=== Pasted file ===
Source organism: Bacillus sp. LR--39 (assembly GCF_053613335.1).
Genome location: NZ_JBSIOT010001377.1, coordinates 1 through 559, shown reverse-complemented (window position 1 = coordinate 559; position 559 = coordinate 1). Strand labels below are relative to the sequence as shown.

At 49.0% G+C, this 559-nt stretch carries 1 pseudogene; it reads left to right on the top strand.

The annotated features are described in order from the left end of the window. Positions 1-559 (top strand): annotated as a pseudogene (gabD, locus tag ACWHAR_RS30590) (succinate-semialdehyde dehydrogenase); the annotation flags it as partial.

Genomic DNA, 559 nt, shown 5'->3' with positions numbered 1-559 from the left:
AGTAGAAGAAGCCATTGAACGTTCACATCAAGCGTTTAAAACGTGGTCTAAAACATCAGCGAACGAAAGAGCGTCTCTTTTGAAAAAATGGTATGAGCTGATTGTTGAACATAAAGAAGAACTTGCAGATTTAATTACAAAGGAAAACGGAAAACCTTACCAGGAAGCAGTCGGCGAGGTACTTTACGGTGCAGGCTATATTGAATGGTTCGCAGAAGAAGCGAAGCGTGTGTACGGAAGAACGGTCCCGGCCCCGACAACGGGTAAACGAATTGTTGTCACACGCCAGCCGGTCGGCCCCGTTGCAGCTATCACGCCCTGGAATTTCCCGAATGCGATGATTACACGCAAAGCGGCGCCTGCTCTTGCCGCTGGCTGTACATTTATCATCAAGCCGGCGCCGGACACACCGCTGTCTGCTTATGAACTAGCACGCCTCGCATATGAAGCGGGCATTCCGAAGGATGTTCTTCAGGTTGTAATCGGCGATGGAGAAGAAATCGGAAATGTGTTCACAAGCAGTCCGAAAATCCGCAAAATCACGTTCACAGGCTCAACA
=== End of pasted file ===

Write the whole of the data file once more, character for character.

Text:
Source organism: Bacillus sp. LR--39 (assembly GCF_053613335.1).
Genome location: NZ_JBSIOT010001377.1, coordinates 1 through 559, shown reverse-complemented (window position 1 = coordinate 559; position 559 = coordinate 1). Strand labels below are relative to the sequence as shown.

At 49.0% G+C, this 559-nt stretch carries 1 pseudogene; it reads left to right on the top strand.

The annotated features are described in order from the left end of the window. Positions 1-559 (top strand): annotated as a pseudogene (gabD, locus tag ACWHAR_RS30590) (succinate-semialdehyde dehydrogenase); the annotation flags it as partial.

Genomic DNA, 559 nt, shown 5'->3' with positions numbered 1-559 from the left:
AGTAGAAGAAGCCATTGAACGTTCACATCAAGCGTTTAAAACGTGGTCTAAAACATCAGCGAACGAAAGAGCGTCTCTTTTGAAAAAATGGTATGAGCTGATTGTTGAACATAAAGAAGAACTTGCAGATTTAATTACAAAGGAAAACGGAAAACCTTACCAGGAAGCAGTCGGCGAGGTACTTTACGGTGCAGGCTATATTGAATGGTTCGCAGAAGAAGCGAAGCGTGTGTACGGAAGAACGGTCCCGGCCCCGACAACGGGTAAACGAATTGTTGTCACACGCCAGCCGGTCGGCCCCGTTGCAGCTATCACGCCCTGGAATTTCCCGAATGCGATGATTACACGCAAAGCGGCGCCTGCTCTTGCCGCTGGCTGTACATTTATCATCAAGCCGGCGCCGGACACACCGCTGTCTGCTTATGAACTAGCACGCCTCGCATATGAAGCGGGCATTCCGAAGGATGTTCTTCAGGTTGTAATCGGCGATGGAGAAGAAATCGGAAATGTGTTCACAAGCAGTCCGAAAATCCGCAAAATCACGTTCACAGGCTCAACA